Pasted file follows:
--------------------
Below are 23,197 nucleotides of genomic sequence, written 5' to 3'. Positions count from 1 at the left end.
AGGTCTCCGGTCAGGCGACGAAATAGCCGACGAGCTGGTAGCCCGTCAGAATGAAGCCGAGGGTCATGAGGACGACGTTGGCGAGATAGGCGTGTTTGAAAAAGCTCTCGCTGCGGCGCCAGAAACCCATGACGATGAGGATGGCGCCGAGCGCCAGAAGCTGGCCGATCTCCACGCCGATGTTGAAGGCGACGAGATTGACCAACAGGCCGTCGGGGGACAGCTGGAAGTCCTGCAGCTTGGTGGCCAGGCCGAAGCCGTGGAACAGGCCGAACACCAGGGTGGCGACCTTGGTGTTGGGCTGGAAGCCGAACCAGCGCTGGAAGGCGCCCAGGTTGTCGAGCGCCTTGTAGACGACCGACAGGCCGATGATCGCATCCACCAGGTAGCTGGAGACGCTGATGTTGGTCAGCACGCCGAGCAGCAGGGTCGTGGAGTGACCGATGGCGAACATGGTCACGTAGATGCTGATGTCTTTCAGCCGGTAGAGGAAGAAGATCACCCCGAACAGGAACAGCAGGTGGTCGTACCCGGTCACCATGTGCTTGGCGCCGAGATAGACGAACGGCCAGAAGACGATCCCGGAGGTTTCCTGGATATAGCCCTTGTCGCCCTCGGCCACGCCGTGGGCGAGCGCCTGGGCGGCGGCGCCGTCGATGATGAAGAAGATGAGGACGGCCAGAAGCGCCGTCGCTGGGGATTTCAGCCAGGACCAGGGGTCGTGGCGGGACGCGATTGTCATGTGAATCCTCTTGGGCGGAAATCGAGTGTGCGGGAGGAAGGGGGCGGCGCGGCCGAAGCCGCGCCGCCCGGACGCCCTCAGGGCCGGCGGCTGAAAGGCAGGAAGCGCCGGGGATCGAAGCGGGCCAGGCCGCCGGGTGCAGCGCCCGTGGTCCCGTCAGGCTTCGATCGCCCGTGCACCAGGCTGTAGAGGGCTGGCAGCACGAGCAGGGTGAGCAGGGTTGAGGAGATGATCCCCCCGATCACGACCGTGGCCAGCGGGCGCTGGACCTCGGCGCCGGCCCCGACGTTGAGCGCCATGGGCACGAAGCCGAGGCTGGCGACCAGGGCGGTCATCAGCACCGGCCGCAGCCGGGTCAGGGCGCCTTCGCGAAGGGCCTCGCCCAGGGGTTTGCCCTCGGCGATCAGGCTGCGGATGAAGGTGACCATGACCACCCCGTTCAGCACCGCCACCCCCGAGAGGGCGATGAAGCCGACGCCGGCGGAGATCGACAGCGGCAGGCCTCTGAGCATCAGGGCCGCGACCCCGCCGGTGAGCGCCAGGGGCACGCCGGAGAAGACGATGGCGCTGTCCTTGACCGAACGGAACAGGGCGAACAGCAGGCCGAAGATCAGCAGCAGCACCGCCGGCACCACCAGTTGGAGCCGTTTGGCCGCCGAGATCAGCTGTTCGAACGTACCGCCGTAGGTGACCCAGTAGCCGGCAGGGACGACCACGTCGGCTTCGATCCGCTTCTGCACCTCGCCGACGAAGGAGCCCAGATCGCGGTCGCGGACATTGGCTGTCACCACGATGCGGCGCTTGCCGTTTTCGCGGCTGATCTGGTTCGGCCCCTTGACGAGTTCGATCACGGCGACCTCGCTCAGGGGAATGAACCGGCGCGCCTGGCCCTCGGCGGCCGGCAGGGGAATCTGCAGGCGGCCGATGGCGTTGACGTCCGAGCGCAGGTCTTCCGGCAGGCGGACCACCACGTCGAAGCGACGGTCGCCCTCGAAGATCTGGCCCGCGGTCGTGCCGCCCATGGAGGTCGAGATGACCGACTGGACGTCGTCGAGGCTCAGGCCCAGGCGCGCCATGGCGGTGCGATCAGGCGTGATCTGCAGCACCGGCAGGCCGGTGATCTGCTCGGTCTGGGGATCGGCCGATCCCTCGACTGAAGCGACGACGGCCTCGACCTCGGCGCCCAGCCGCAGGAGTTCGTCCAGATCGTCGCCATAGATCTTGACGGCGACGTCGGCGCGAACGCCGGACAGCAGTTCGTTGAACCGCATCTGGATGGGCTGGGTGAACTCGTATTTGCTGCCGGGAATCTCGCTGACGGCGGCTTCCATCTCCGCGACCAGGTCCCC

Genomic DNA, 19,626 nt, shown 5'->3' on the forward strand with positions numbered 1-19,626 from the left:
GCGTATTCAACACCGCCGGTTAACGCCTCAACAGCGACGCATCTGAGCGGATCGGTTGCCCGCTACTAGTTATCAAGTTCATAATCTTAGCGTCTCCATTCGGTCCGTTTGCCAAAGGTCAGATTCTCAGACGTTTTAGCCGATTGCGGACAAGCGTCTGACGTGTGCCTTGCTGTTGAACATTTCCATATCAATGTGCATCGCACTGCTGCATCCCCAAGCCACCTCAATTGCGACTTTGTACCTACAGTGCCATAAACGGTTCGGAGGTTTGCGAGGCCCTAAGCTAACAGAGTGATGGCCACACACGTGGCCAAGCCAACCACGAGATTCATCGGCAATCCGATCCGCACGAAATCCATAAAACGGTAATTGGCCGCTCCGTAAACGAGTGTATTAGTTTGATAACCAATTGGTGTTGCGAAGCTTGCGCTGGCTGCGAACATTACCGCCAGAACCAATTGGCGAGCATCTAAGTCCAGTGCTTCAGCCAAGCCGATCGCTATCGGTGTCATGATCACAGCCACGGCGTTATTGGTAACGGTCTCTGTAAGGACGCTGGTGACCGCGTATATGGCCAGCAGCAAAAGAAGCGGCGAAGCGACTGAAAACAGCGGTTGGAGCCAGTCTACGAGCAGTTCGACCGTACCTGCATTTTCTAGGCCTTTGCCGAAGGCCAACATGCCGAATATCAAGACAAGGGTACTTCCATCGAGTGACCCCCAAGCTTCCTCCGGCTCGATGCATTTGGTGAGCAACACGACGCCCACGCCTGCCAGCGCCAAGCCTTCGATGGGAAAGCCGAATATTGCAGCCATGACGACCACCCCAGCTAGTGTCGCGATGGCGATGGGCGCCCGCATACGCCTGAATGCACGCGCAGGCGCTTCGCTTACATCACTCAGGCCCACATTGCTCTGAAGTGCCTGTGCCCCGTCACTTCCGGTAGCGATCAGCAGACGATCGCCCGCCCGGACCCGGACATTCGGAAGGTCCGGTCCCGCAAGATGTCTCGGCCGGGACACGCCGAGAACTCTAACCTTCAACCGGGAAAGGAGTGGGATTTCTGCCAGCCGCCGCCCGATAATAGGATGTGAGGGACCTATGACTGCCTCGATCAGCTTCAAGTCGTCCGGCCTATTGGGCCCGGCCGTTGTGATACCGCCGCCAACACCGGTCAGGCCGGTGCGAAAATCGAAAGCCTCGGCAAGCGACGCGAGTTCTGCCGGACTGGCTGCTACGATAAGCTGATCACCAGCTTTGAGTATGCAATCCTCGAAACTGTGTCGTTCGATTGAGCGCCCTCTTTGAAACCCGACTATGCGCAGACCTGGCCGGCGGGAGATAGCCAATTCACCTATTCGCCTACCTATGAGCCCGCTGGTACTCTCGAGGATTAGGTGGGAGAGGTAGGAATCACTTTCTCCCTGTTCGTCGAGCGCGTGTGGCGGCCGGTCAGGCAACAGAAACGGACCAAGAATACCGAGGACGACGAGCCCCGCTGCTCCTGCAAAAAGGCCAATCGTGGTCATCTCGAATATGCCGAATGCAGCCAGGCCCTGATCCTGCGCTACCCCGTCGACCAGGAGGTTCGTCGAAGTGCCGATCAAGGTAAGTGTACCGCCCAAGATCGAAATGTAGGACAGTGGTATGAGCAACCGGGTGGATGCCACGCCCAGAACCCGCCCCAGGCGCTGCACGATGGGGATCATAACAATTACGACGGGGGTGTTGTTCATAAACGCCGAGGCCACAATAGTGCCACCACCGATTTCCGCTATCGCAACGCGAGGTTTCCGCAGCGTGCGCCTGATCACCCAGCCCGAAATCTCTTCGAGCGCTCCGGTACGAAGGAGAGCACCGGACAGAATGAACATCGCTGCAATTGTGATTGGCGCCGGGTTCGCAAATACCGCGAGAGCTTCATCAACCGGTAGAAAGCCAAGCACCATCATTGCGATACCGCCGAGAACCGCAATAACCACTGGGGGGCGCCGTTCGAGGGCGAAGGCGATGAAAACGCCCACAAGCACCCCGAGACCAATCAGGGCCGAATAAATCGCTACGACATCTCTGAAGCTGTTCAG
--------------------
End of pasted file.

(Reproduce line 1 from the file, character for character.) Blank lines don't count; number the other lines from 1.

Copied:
Below are 23,197 nucleotides of genomic sequence, written 5' to 3'. Positions count from 1 at the left end.